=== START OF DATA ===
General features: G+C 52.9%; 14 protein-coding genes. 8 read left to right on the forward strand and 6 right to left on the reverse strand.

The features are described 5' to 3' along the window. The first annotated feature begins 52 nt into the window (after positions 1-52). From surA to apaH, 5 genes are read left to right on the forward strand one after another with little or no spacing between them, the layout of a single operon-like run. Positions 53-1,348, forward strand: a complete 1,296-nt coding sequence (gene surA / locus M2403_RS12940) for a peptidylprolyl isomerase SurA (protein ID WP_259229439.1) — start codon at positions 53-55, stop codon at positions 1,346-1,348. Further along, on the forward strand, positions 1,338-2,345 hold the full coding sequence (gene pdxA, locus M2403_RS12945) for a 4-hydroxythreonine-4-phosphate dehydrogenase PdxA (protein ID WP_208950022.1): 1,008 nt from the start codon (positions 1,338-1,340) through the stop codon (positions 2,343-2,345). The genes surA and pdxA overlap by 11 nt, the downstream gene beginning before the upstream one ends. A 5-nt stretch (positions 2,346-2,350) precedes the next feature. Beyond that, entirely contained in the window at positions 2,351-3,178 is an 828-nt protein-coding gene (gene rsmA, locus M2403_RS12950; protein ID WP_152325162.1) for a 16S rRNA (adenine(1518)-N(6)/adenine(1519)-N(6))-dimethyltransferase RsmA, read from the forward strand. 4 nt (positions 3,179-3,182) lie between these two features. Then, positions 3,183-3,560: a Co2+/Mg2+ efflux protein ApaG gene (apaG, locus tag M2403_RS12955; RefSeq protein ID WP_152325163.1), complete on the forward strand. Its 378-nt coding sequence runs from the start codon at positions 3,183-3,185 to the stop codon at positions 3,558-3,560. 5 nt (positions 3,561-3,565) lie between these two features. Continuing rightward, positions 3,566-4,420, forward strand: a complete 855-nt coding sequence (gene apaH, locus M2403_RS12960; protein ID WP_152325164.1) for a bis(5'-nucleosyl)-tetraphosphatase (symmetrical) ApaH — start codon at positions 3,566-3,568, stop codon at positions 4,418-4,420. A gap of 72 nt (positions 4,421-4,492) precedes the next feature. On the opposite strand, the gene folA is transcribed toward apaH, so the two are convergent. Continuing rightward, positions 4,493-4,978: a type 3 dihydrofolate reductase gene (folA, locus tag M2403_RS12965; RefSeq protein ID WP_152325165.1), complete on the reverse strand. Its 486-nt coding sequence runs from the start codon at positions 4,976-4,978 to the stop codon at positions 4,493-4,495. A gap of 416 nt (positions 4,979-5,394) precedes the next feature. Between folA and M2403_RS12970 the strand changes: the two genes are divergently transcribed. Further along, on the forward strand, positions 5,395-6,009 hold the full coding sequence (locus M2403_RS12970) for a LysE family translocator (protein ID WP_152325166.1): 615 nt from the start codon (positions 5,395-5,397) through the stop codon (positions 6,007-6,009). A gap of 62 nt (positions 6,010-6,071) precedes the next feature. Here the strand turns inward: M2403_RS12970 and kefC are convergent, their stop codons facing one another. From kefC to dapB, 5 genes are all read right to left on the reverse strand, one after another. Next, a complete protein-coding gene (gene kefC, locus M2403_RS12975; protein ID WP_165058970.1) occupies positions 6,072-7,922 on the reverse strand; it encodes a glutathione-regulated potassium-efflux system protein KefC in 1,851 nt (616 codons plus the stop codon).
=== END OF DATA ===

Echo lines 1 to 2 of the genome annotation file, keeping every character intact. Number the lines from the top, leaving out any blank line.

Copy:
General features: G+C 52.9%; 14 protein-coding genes. 8 read left to right on the forward strand and 6 right to left on the reverse strand.

The features are described 5' to 3' along the window. The first annotated feature begins 52 nt into the window (after positions 1-52). From surA to apaH, 5 genes are read left to right on the forward strand one after another with little or no spacing between them, the layout of a single operon-like run. Positions 53-1,348, forward strand: a complete 1,296-nt coding sequence (gene surA / locus M2403_RS12940) for a peptidylprolyl isomerase SurA (protein ID WP_259229439.1) — start codon at positions 53-55, stop codon at positions 1,346-1,348. Further along, on the forward strand, positions 1,338-2,345 hold the full coding sequence (gene pdxA, locus M2403_RS12945) for a 4-hydroxythreonine-4-phosphate dehydrogenase PdxA (protein ID WP_208950022.1): 1,008 nt from the start codon (positions 1,338-1,340) through the stop codon (positions 2,343-2,345). The genes surA and pdxA overlap by 11 nt, the downstream gene beginning before the upstream one ends. A 5-nt stretch (positions 2,346-2,350) precedes the next feature. Beyond that, entirely contained in the window at positions 2,351-3,178 is an 828-nt protein-coding gene (gene rsmA, locus M2403_RS12950; protein ID WP_152325162.1) for a 16S rRNA (adenine(1518)-N(6)/adenine(1519)-N(6))-dimethyltransferase RsmA, read from the forward strand. 4 nt (positions 3,179-3,182) lie between these two features. Then, positions 3,183-3,560: a Co2+/Mg2+ efflux protein ApaG gene (apaG, locus tag M2403_RS12955; RefSeq protein ID WP_152325163.1), complete on the forward strand. Its 378-nt coding sequence runs from the start codon at positions 3,183-3,185 to the stop codon at positions 3,558-3,560. 5 nt (positions 3,561-3,565) lie between these two features. Continuing rightward, positions 3,566-4,420, forward strand: a complete 855-nt coding sequence (gene apaH, locus M2403_RS12960; protein ID WP_152325164.1) for a bis(5'-nucleosyl)-tetraphosphatase (symmetrical) ApaH — start codon at positions 3,566-3,568, stop codon at positions 4,418-4,420. A gap of 72 nt (positions 4,421-4,492) precedes the next feature. On the opposite strand, the gene folA is transcribed toward apaH, so the two are convergent. Continuing rightward, positions 4,493-4,978: a type 3 dihydrofolate reductase gene (folA, locus tag M2403_RS12965; RefSeq protein ID WP_152325165.1), complete on the reverse strand. Its 486-nt coding sequence runs from the start codon at positions 4,976-4,978 to the stop codon at positions 4,493-4,495. A gap of 416 nt (positions 4,979-5,394) precedes the next feature. Between folA and M2403_RS12970 the strand changes: the two genes are divergently transcribed. Further along, on the forward strand, positions 5,395-6,009 hold the full coding sequence (locus M2403_RS12970) for a LysE family translocator (protein ID WP_152325166.1): 615 nt from the start codon (positions 5,395-5,397) through the stop codon (positions 6,007-6,009). A gap of 62 nt (positions 6,010-6,071) precedes the next feature. Here the strand turns inward: M2403_RS12970 and kefC are convergent, their stop codons facing one another. From kefC to dapB, 5 genes are all read right to left on the reverse strand, one after another. Next, a complete protein-coding gene (gene kefC, locus M2403_RS12975; protein ID WP_165058970.1) occupies positions 6,072-7,922 on the reverse strand; it encodes a glutathione-regulated potassium-efflux system protein KefC in 1,851 nt (616 codons plus the stop codon).